Skip James (1983)

Greil Marcus - Skip James

James (1902-1969) was one of the greatest guitarists, pianists and singers to work within the frame of Mississippi delta blues, but because he was also one of the more id­iosyncratic, his formal influence has been much less than that of Robert Johnson, Charlie Patton, Son House or even Tommy Johnson. His impact has been as an inspira­tion–on hearing him play, either on his original recordings or, after his rediscovery in 1964, in live performance, any number of musicians were moved to deepen the passion and commitment of their own music.

Early Blues collects a number of James’ original recordings for Paramount, including his magnificent “Devil Got My Woman” and “If You Haven’t Any Hay,” which features James’ wild, almost absurdist piano work. It is one of the central documents of delta blues. Greatest was cut in 1964, and while it demonstrated that James had lost none of his powers over the years, the best was yet to come.Greil Marcus - Skip James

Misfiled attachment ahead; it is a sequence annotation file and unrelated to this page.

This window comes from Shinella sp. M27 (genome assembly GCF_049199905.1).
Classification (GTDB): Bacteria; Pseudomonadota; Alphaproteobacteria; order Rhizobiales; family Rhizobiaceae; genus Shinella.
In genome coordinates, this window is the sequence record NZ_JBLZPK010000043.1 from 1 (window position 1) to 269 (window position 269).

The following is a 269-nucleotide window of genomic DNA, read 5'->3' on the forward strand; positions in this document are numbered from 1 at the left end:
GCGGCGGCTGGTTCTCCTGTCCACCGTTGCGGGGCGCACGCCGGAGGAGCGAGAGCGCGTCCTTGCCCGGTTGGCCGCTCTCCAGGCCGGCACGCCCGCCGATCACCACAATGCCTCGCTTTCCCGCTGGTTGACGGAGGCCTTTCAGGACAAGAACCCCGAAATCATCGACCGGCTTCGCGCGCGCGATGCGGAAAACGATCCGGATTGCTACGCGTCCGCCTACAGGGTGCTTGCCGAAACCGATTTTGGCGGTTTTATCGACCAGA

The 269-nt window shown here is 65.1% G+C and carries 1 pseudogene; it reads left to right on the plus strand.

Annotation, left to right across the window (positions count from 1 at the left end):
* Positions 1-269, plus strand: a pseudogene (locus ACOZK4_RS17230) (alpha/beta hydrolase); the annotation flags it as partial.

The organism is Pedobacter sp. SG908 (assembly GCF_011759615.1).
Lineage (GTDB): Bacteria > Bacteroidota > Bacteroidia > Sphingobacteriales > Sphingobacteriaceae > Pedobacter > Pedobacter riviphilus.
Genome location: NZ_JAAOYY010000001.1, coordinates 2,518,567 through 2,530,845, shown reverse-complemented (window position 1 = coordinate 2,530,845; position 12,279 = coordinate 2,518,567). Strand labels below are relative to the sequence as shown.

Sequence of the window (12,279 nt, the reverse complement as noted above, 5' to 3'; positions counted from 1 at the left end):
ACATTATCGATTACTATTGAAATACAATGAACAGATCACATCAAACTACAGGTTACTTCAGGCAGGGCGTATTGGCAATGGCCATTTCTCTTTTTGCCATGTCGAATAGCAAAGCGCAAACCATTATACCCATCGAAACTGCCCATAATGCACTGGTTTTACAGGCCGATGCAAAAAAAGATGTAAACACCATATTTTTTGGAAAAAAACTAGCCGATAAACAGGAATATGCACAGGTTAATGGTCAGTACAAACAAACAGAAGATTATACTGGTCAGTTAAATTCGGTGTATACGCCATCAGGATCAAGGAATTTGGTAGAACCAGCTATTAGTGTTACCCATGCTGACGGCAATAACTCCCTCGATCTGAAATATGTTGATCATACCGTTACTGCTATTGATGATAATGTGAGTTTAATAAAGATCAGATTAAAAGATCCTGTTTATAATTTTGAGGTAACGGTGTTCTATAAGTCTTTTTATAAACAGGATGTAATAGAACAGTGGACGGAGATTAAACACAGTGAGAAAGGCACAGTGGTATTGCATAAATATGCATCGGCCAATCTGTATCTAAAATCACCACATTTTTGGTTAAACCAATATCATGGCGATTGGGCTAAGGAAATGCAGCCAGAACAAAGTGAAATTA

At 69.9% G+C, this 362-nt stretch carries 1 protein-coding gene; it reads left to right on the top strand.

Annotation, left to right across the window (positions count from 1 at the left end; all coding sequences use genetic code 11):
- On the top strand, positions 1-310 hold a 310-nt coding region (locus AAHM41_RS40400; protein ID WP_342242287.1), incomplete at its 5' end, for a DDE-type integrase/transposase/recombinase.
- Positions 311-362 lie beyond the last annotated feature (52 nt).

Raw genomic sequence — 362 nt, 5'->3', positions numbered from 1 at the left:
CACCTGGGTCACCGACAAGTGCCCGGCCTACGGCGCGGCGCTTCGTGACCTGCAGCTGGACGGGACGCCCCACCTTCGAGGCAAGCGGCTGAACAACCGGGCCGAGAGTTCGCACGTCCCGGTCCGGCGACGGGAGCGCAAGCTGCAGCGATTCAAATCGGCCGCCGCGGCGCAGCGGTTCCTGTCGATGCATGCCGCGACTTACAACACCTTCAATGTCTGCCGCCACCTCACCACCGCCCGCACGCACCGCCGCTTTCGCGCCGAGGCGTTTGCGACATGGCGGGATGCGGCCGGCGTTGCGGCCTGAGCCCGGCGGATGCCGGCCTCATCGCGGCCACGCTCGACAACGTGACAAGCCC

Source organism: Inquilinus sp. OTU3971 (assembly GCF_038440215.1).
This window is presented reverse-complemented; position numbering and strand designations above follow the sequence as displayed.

These two modern recordings are among the most important blues albums ever made. The sound is full of presence, and the performance full of life–charged with bitterness, love, desire and a sense of fun (most evident on Today! with “I’m So Glad,” first recorded by James in the Thirties and later made famous by Cream). James’ high, ghostly voice pierces the night air–it always seems like night when these albums are playing–and his guitar shadows the moon.

If one must choose, the edge here goes to Devil, if only for the staggering version of the title song, which delves as deeply into the heart of American mystery as any tune ever has–and seals James’ status as one of the finest, most aware folk artists of all time. Perhaps the reason so few of his songs have been recorded by others is that most musicians understand that the original performances simply can’t be topped.


The New Rolling Stone Record Guide, edited by Dave Marsh and John Swenson, 1983


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